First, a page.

Nature model: Have all students stand in a circle with the teacher in the middle. Teacher has a ball of string and asks students to name a plant that grows in the area. One student represents that plant and holds the end of the string. Students then name in succession animals or insects that would use plant for food and in turn animals which eat other animals and insects. Bring in other elements like soil, water, humans and so on. When each student is holding a piece of string a "web of life" is created (be sure that the ball of string is passed randomly across the circle and not passed to students who are standing next to each other). To demonstrate how each individual is important to the whole community, take away by some plausible means one member of the web. (i.e. Have one of the elements killed, eaten, die or somehow destroyed or eliminated.) When the person falls, those elements related to that person feel a tug on their string. When a person in the web feels a tug he or she gives a tug. The process continues until every person is shown to be affected by the elimination of one of the elements.
Social Model: Same procedure as above except that each person in the web represents some element of the community which depends upon another element. These may be social or governmental services, professions, jobs, businesses, transportation, utilities and infrastructure, recreational facilities, individual citizens, and so on. Who is affected when one of the elements is eliminated?
Practical Steps for Improving Life: (Text pp. 56-65)
(Before starting to plan for service revisit the gift box. "What I have to give.")
Wait until the end of course for students to fill in the "What I've done" column of the above worksheet. This could even be the theme for a written paper or final.
"Click" here for a copy-master of log sheet.
To re-define "failure" and to learn how to use experiences of failure constructively, and to build a "success" self-image.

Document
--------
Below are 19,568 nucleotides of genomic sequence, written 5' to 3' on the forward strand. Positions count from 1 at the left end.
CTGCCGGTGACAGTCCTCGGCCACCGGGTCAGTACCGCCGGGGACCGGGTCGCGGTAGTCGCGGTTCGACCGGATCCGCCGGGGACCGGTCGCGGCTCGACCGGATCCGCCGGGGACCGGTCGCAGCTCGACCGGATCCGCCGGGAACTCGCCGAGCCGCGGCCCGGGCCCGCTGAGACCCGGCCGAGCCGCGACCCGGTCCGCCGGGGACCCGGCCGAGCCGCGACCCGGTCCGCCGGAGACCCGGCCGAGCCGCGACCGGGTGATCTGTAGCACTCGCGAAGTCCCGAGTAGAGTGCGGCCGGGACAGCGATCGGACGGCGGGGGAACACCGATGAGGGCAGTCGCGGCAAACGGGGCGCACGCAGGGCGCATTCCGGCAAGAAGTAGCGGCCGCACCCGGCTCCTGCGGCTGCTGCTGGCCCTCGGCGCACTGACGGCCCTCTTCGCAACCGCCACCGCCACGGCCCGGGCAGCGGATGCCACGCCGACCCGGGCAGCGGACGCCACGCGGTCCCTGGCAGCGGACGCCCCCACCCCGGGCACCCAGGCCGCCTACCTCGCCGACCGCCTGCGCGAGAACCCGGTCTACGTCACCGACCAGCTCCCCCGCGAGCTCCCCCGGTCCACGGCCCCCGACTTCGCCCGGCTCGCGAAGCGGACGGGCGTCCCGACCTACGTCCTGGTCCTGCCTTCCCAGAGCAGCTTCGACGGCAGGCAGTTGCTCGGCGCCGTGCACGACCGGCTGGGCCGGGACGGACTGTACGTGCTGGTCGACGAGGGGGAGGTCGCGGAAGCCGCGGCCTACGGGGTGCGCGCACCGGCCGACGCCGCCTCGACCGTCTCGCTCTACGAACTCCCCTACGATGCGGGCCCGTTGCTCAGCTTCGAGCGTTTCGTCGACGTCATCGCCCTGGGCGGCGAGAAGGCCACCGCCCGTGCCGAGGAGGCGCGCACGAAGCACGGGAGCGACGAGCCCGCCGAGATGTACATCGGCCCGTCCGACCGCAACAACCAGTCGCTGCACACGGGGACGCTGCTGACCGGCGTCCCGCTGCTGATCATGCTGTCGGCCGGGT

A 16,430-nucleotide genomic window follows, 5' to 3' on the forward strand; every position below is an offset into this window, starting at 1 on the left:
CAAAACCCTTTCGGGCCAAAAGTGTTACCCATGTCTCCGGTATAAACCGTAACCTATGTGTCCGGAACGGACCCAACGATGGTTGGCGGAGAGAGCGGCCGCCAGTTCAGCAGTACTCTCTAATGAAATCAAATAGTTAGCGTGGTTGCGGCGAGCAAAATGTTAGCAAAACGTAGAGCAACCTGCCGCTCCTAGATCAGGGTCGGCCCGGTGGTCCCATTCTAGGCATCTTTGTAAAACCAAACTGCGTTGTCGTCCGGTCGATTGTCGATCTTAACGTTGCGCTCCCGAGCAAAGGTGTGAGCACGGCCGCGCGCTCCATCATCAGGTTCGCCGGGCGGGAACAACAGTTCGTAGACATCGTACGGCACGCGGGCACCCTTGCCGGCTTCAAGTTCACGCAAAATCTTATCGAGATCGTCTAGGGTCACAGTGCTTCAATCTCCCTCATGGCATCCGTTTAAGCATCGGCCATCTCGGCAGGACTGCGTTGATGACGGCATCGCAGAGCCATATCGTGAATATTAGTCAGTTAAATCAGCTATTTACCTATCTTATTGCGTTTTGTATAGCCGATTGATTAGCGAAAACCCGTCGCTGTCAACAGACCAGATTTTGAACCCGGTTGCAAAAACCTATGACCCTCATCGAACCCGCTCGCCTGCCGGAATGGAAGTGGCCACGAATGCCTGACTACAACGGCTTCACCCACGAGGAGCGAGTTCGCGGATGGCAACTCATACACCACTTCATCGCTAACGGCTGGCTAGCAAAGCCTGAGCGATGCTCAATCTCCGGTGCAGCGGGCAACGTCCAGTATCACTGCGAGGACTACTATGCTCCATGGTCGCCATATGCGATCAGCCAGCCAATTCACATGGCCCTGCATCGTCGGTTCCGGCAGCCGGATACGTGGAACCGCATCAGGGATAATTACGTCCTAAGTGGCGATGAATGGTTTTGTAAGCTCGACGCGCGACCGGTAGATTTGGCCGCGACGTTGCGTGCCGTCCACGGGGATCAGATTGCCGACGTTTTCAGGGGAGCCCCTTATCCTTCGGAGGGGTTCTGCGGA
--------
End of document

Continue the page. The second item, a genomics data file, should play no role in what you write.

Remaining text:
A) Pre-reading exercise: have each student write down his or her own definition of "failure."
B) See book, Winner's Circle, Chapter 6 pages 129-130. Use as overhead transparency. Cover name and age of person described and have student try and guess identity.
C) Have students write down their own definition of "success." Then read and discuss pages 70-74 in Rebellion with the objective of coming up with a class definition. (Use Think, Ink, Pop-up technique)
D) Honest confrontation of self about shortcomings, habits, addictions, dependencies without self-criticism. Let students know that "A bad habit does not indicate a bad person." Such honest confrontation creates integrity.
Growth of Personal Assets (Not grade point average! This must go before
good grades; good grades will follow.)
Log: Students keep a log in their Leadership Notebook of all their
achievements and accomplishments in life they are proud of. Nothing is
too small to be included.
The goal of these activities is to build the students' self-esteem resources. Note the "Poker Chip" theory of success: When you have a lot you risk more. Those with a small stack of chips will usually be more reluctant to take risks.
As we approach challenges it is important that we be aware of our skills for success. These are our "chips" in the "game" of life.
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2005 SNS Press